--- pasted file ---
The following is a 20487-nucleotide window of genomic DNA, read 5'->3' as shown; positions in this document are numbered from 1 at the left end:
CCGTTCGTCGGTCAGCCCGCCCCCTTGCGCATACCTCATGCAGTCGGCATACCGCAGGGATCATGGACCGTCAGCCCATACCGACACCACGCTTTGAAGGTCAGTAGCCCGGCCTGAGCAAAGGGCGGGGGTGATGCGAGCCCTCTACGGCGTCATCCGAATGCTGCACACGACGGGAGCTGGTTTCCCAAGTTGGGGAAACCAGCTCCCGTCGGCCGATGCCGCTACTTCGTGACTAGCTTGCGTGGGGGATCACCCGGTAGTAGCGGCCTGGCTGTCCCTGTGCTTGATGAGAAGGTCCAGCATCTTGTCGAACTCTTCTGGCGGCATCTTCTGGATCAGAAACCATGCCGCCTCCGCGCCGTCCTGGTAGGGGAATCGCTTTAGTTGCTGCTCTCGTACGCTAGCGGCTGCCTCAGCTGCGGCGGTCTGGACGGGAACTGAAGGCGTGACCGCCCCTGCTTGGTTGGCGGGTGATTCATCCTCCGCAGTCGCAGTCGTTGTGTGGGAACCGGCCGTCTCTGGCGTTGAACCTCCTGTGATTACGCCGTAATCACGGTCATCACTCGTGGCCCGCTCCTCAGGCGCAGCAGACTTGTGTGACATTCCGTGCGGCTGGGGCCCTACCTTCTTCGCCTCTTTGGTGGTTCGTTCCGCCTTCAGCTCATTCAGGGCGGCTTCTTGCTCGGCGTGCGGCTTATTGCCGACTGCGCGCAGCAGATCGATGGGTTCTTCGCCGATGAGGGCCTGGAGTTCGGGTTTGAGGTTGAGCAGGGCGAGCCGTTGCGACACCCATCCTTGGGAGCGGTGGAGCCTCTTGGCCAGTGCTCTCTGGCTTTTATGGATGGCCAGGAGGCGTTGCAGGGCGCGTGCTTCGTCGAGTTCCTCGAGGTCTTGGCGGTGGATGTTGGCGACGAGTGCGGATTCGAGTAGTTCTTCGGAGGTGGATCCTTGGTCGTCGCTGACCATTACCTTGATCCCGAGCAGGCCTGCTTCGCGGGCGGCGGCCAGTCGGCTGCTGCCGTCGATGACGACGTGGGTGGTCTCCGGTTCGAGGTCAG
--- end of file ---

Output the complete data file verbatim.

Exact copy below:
The following is a 20487-nucleotide window of genomic DNA, read 5'->3' as shown; positions in this document are numbered from 1 at the left end:
CCGTTCGTCGGTCAGCCCGCCCCCTTGCGCATACCTCATGCAGTCGGCATACCGCAGGGATCATGGACCGTCAGCCCATACCGACACCACGCTTTGAAGGTCAGTAGCCCGGCCTGAGCAAAGGGCGGGGGTGATGCGAGCCCTCTACGGCGTCATCCGAATGCTGCACACGACGGGAGCTGGTTTCCCAAGTTGGGGAAACCAGCTCCCGTCGGCCGATGCCGCTACTTCGTGACTAGCTTGCGTGGGGGATCACCCGGTAGTAGCGGCCTGGCTGTCCCTGTGCTTGATGAGAAGGTCCAGCATCTTGTCGAACTCTTCTGGCGGCATCTTCTGGATCAGAAACCATGCCGCCTCCGCGCCGTCCTGGTAGGGGAATCGCTTTAGTTGCTGCTCTCGTACGCTAGCGGCTGCCTCAGCTGCGGCGGTCTGGACGGGAACTGAAGGCGTGACCGCCCCTGCTTGGTTGGCGGGTGATTCATCCTCCGCAGTCGCAGTCGTTGTGTGGGAACCGGCCGTCTCTGGCGTTGAACCTCCTGTGATTACGCCGTAATCACGGTCATCACTCGTGGCCCGCTCCTCAGGCGCAGCAGACTTGTGTGACATTCCGTGCGGCTGGGGCCCTACCTTCTTCGCCTCTTTGGTGGTTCGTTCCGCCTTCAGCTCATTCAGGGCGGCTTCTTGCTCGGCGTGCGGCTTATTGCCGACTGCGCGCAGCAGATCGATGGGTTCTTCGCCGATGAGGGCCTGGAGTTCGGGTTTGAGGTTGAGCAGGGCGAGCCGTTGCGACACCCATCCTTGGGAGCGGTGGAGCCTCTTGGCCAGTGCTCTCTGGCTTTTATGGATGGCCAGGAGGCGTTGCAGGGCGCGTGCTTCGTCGAGTTCCTCGAGGTCTTGGCGGTGGATGTTGGCGACGAGTGCGGATTCGAGTAGTTCTTCGGAGGTGGATCCTTGGTCGTCGCTGACCATTACCTTGATCCCGAGCAGGCCTGCTTCGCGGGCGGCGGCCAGTCGGCTGCTGCCGTCGATGACGACGTGGGTGGTCTCCGGTTCGAGGTCAG